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Oops! It Was More Than A Week.

Forgive me, I know I said I would try to write at least one update to this blog each week and in reality this horse fell at the first hurdle. In truth, I’ve actually been really busy, I have in the last few weeks travelled most of the length of the UK, I’ve been as far north as Aviemore and as far south as Exmouth. This has given me some opportunities for photography.

One of those opportunities took me to Ruthven Barracks and unfortunately the light in the later part of the afternoon and early evening just wasn’t working, I did my best with it though and got a couple of reasonable shots, one I like is a silhouette, you’ll see it below.

From the other end of the UK and my journey into the southern part of England, I got some nice work done down in Somerset, what a beautiful area that is. Home of the incredible Cheddar Gorge where you can see locally produced cheddar cheese maturing in caves down the gorge.

I simply cannot tell you enough about this location, I urge you to visit Goughs Cave at the very least and take with you one of those hand held guides that tell you the history. Taking pictures inside a dimly lit cave can be a little challenging but if you take your time and are patient with the fact that this is a place that you cannot access until it is open to the public then you will eventually get the shots you want.

I hope that you like this work, I had a great pleasure in shooting inside the caves at Cheddar Gorge but that is not the only place I visited….

Somerset is a very beautiful location and below you will see just some of the locations I have been fortunate enough to visit, let’s just say Somerset, I will return.

One of the quirkiest locations I have ever taken a photograph is at Parliament Street, Exeter. It is believed to be the narrowest street in the world, it is only two and a half feet wide at its narrowest point. The Grand Pier at Weston Super Mare is quite a magnificent sight to see indeed, I love going under these structures and getting some geometric shots as you can see above. The pier is supported by 600 iron piles and is 1,300ft long.

Work to build the original pier started in 1903 and it eventually opened in November 1904. Unfortunately the pier was twice damaged by fire, the worst being in 2008 which resulted in the rebuilding of the pier and a major modernisation project being undertaken. The result is one of the best pleasure piers anywhere in the UK.

Iconic and Anonymous

I guess I am going to be in someways an ambassador here and in other ways a little bit naughty at the same time, some might say, a lot naughty but more about that later.

I am very fortunate that I live in what I believe to be one of the most beautiful and unique countries in the world, Scotland. The things I am going to write about here are going to make some of you want to visit, some of you will actually visit and there may even be others that will make their home here after reading this blog and viewing the photographs.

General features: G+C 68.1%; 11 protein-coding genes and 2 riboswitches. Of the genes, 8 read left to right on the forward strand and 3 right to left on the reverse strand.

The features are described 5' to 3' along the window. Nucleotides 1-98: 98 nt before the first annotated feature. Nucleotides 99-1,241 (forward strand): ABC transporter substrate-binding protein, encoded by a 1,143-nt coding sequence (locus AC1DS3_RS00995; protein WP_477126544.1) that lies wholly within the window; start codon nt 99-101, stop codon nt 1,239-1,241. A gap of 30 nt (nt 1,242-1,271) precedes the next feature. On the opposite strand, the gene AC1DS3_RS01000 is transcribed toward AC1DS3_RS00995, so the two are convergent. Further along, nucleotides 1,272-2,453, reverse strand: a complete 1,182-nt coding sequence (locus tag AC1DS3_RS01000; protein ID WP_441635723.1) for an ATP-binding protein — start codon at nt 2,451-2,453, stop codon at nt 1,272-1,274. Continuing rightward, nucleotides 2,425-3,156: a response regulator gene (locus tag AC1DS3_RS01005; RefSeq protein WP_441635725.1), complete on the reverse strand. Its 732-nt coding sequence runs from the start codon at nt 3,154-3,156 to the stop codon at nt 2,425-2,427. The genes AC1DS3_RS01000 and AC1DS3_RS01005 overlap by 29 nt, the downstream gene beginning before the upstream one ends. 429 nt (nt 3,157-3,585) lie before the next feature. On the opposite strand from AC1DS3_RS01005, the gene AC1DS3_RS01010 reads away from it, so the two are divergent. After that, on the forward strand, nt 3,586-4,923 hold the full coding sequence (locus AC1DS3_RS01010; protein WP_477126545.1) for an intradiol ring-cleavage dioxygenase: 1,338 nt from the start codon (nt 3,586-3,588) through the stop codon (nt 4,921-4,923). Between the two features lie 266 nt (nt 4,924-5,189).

Scotland is a small but very diverse nation, it has a stunning variety of landscapes, interesting culture, rich history and believe it or not, great food too. I will be dipping my toe into the waters of each of these subjects as time moves on and this blog evolves.

Within the Galleries of photographs you will find locations that are icons for Scotland but you will find some others, some that you will never have heard of and that are rarely written about if ever. I will share with you some of the hidden treasures of Scotlands landscape and tell you stories of its people, stay tuned!

A Long Time Gone

I first started this blog about five years ago and I had intended to write about my journeys as I travel to some very interesting locations mainly in Scotland but from time to time to other parts of Britain and farther afield where I can, but in particular to write about my time combining my travels with learning photography.

Sadly though, real life got in the way and this blog fell by the wayside and lay dormant, I have only just recently picked it up again and now that I have tidied up some of the posts from the past I aim to write here at least weekly if not more frequently.

I particularly enjoy photography and travelling but I also enjoy writing, I hope that I can bring you something a little different that will keep you interested, maybe even a little amused at times too.

Ruthven Barracks Kingussie Scotland 002e


Took a drive over to Edinburgh, I was really hoping to catch the Christmas lights and the lights of the fair on Princes Street Gardens, however, the weather which was awful put paid to that idea. All this means is that I will be returning to Edinburgh quite soon in order to shoot the city again but I am going to wait for a weather window where there is no rain. 

So in the meantime, you’ll have to forgive my lack of images from today’s photo shoot and enjoy the image below of Queen Mary’s Bath House which I took in September 2012 on my last visit to Scotlands capital city.Image